Friday, May 1, 2015


I’m excited about a recent development for this blog – I’ve worked out a deal with the brilliant film critic Doug Pratt to feature one of his reviews from his insightful and thought provoking monthly newsletters.

Amongst the more than three dozen Home Video releases Pratt features in his May/2015 Newsletter, he writes about Tim Burton’s latest, “Big Eyes” (The film is still very enjoyable as history and as a succinct look at the dichotomies of popular art, but running 105 minutes, by its end you feel like it has given you more of an overview of what happened to the characters than a real understanding of why it happened) and “Prometheus,” Ridley Scott’s recent return to SF/”Alien” territory. Pratt doesn’t like the movie (the effects rarely add to the film’s thrills, such as they are… and are certainly not enough to rescue the obnoxious movie as a whole), which is consistent with many who saw the film and shared his oppinion,
especially SF/”Alien” hardcore fans. Personally, I found a lot in “Prometheus” that I really liked, but want to see the movie again, which is what I strongly suggest people do a few years from now, because I think only then will the accomplishments of the movie be fully appreciated.

But on this blog I share with you Mr. Pratt’s thoughts on a movie which depicts the major dramatic beats of an artist’s life, while sublimely capturing the essence of the painter’s work, and how he was able to  achieve such a high creative level of artistic achievement. I admit a bias in choosing this particular Pratt review -- I love the work of J.M.W. Turner. If I was to have a private gallery showing of the two artists that I admire the most, I would be showing off the work of John Singer Sargent… and J.M.W. Turner.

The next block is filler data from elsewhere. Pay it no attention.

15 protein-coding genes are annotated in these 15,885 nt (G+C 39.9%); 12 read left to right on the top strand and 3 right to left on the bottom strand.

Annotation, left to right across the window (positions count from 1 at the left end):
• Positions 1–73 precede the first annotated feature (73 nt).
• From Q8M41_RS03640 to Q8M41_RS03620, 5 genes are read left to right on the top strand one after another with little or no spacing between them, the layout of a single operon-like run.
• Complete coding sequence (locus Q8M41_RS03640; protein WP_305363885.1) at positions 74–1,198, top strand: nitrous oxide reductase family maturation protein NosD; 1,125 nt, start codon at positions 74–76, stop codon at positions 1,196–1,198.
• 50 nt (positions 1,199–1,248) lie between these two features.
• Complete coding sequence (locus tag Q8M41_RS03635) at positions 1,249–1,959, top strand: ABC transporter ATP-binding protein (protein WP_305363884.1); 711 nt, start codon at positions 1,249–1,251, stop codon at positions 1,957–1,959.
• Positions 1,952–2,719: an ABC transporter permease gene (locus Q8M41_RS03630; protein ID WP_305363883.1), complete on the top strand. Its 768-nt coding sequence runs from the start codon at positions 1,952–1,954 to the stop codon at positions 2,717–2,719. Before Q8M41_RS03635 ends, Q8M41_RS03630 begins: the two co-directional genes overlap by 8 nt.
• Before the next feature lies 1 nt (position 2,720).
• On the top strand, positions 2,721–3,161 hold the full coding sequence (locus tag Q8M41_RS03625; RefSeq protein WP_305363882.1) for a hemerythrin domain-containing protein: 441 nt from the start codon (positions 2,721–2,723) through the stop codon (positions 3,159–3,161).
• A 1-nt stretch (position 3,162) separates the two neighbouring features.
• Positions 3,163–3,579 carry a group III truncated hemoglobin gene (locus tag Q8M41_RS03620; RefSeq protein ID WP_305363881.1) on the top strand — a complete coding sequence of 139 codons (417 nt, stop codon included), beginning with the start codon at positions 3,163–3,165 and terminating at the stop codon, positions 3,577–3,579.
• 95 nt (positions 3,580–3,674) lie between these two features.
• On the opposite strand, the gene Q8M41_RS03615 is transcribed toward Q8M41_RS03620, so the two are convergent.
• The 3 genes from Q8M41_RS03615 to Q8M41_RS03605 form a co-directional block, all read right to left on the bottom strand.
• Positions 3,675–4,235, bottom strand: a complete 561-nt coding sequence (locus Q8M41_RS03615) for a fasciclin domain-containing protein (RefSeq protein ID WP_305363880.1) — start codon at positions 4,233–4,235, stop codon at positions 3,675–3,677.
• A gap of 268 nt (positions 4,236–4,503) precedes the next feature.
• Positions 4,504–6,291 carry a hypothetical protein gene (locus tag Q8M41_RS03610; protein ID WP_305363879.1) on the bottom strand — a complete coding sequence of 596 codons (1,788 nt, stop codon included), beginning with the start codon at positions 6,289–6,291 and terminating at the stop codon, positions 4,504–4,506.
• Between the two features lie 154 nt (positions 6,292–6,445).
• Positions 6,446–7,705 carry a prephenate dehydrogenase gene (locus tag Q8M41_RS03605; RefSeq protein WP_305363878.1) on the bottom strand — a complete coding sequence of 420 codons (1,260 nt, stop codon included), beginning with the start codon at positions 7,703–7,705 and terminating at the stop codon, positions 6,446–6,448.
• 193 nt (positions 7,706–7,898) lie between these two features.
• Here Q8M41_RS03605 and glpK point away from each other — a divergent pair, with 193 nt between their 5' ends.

EXCERPT From  May 2015 Issue
Doug Pratt

One of the most sublime and satisfying films of 2014, Mike Leigh’s Mr. Turner explores everything from the social mores of the early Nineteenth Century to the ennui of aging, through a biographical portrait of the English painter, J.M.W. Turner. 
It is a film that must be seen on Blu-ray, and the outstanding Sony Pictures Classics release (UPC#043396445673, $35) rises to the occasion. Letterboxed with an aspect ratio of about 2.35:1, the colors are consistently precise and the image is constantly intoxicating. The DTS sound is also highly satisfying and best amplified to a maximum level. The environmental sounds and Gary Yershon’s striking musical score complete the transportation of the viewer to the film’s world. 

Timothy Spall, heretofore consigned to playing Charles Dickens and Harry Potter villains, lands the role of a lifetime as the title character, often harrumphing his way through conversations or personal reflections instead of using actual words, although you know precisely what he means in
every instance. 
Running 150 minutes, the film begins at the height of Turner’s success and follows him until his death, through his refined but still bickering interactions with his fellow artists, his incredible relationship with his father, who worked quite happily as his servant until age took its toll, his uncomfortable but practiced obsequiousness with his patrons, and even a romance, which brings a surprising amount of cheer to what had otherwise seemed to be a diminishing emotional life.